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COLRAIN – Voters have agreed to put a four-month hold on commercial-scale windmill proposals but not on large solar farms.
Although the town Planning Board proposed a moratorium on both energy systems, Planning Board Chairwoman Joan Rockwell asked Monday’s special town meeting to remove solar from the moratorium, apparently at least in part because a well-respected local farmer is considering a solar farm.
“We’re eliminating solar (from the moratorium) because we feel we can put together that bylaw fairly easily,” she explained. “Wind is more complicated, and we don’t have all the data on wind. There aren’t a lot of issues with solar.”
Rockwell said the board is likely to have a solar bylaw proposal by the fall, but putting solar proposals in a moratorium from now through July 12 would prevent local landowners from taking advantage of state incentives that are available this year. She said that photovoltaic systems are also easier to install and to remove than are 300-foot tall wind turbines.
Some residents argued that solar power should be included on the moratorium. One woman said they must be placed near the power lines to connect to the grid, are ugly and could affect property values.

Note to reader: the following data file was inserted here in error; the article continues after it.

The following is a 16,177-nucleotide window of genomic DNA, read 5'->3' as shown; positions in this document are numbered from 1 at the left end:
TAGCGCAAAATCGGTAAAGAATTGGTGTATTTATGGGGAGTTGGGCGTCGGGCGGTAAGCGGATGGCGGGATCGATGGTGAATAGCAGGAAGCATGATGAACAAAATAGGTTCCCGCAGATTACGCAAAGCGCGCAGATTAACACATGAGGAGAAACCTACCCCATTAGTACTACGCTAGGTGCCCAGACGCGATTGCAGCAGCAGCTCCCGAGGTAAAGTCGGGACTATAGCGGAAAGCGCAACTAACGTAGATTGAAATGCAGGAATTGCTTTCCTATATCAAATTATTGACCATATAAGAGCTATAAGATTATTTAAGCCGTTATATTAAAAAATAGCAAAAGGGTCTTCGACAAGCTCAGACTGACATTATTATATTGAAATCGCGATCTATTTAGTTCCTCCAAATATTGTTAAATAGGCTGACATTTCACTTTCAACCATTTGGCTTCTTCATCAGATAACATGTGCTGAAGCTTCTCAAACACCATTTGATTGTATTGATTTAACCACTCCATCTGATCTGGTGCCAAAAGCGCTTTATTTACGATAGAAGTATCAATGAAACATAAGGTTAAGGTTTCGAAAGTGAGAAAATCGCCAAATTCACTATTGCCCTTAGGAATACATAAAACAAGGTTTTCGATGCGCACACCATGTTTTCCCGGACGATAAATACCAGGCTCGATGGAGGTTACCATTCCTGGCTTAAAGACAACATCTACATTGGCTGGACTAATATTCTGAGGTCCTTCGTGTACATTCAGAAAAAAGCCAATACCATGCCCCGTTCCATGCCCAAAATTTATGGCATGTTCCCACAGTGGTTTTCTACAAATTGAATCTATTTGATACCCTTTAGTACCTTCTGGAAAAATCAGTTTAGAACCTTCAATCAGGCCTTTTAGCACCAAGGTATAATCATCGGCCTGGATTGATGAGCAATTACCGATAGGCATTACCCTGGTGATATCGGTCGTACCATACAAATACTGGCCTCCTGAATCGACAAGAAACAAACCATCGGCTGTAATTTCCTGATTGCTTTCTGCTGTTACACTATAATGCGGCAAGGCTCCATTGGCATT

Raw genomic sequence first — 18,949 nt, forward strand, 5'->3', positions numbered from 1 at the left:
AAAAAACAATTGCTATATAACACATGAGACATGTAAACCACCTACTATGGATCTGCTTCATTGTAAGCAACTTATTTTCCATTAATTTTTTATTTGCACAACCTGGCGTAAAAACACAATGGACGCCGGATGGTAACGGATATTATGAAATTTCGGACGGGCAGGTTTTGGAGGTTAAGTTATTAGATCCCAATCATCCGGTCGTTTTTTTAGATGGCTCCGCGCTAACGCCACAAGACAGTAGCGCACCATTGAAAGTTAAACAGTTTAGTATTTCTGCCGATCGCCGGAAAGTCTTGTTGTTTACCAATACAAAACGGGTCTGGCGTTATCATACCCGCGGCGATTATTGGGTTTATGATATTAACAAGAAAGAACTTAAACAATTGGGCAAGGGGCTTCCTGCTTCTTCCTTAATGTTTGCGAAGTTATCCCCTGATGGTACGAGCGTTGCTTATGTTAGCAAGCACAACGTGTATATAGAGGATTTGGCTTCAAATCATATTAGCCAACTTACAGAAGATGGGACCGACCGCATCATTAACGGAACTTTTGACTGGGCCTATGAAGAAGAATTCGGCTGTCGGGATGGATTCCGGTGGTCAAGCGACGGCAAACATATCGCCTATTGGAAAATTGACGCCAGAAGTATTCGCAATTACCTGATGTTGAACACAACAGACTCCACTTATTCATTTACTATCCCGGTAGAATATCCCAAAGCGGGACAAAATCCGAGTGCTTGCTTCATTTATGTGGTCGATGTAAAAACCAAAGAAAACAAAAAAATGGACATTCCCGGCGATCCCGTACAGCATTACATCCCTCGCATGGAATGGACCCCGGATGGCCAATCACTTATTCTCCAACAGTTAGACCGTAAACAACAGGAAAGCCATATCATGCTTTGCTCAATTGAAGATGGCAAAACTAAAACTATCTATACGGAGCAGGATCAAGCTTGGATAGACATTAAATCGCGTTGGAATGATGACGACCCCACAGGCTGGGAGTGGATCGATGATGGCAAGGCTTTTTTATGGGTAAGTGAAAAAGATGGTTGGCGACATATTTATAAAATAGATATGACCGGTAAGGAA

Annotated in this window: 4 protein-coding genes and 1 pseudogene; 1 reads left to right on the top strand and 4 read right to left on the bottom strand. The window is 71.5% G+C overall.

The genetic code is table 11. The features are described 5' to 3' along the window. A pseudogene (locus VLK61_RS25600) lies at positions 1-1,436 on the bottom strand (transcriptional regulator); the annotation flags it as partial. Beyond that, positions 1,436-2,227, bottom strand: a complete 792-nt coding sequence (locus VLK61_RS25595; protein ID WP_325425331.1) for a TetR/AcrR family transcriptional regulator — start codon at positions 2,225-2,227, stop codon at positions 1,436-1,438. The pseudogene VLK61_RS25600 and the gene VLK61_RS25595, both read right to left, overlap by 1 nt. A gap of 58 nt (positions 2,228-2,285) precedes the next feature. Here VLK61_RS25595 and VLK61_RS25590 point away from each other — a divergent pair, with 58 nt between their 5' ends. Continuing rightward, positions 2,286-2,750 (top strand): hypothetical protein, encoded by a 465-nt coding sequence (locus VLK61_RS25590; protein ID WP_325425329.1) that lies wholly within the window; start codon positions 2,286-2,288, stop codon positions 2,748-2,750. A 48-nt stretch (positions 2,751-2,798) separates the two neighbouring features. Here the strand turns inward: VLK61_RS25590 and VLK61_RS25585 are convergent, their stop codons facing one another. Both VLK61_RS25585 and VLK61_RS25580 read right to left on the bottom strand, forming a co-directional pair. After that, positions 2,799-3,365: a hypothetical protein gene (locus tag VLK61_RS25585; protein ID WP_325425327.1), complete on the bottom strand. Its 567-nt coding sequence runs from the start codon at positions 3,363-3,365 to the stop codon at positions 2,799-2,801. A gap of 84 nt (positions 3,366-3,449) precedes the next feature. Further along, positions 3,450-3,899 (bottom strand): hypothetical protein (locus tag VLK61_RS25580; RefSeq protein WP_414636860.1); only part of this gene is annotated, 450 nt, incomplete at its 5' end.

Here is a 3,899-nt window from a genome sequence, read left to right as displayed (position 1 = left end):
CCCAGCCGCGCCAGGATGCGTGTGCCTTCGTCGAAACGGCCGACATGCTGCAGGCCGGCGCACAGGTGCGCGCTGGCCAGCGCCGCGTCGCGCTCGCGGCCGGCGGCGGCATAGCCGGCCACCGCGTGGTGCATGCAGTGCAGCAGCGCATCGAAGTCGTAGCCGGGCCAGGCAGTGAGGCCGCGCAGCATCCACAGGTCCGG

“Photovoltaic is just as intrusive as wind,” said Francis Ryan. “You’re talking about 10acres,” he said, adding that a home roof-top PV generates between 3 and 5 kilowatts of power, while a 35-kWsystem “is going to be intrusive. It’s going to be ugly,” he said.
“We’ve passed a right-to-farm bylaw, and we wanted to support farmers in their ability to make a Iiving,” Emma Stammas countered. “One of the things farmers can create is energy.” She argued that solar issues “are not that difficult,” and that PV installations could help create jobs and keep the town’s farms “from going out of business.”
Farmer Sherry Hager said her farm has been considering a PV facility in which the PV panels are secured on poles, several feet above the ground, which permits the grounds beneath it to be used for livestock grazing or for crops that can tolerate partial shade.
“I’m trying to comprehend the difference between (the special permit process for) a factory and for this,” she said. “Why are these issues any different? Both would have to go before all these boards, so why are we singling out these technologies? I agree with you about the wind, but solar has been around for a long time.”
The moratorium, which was recommended by both the Planning Board and Board of Selectmen, will prevent wind-turbine proposals from being submitted to the town until July 12. Town Moderator Michael Slowinski said it’s possible that town officials may ask for an extension at this spring’s annual town meeting.
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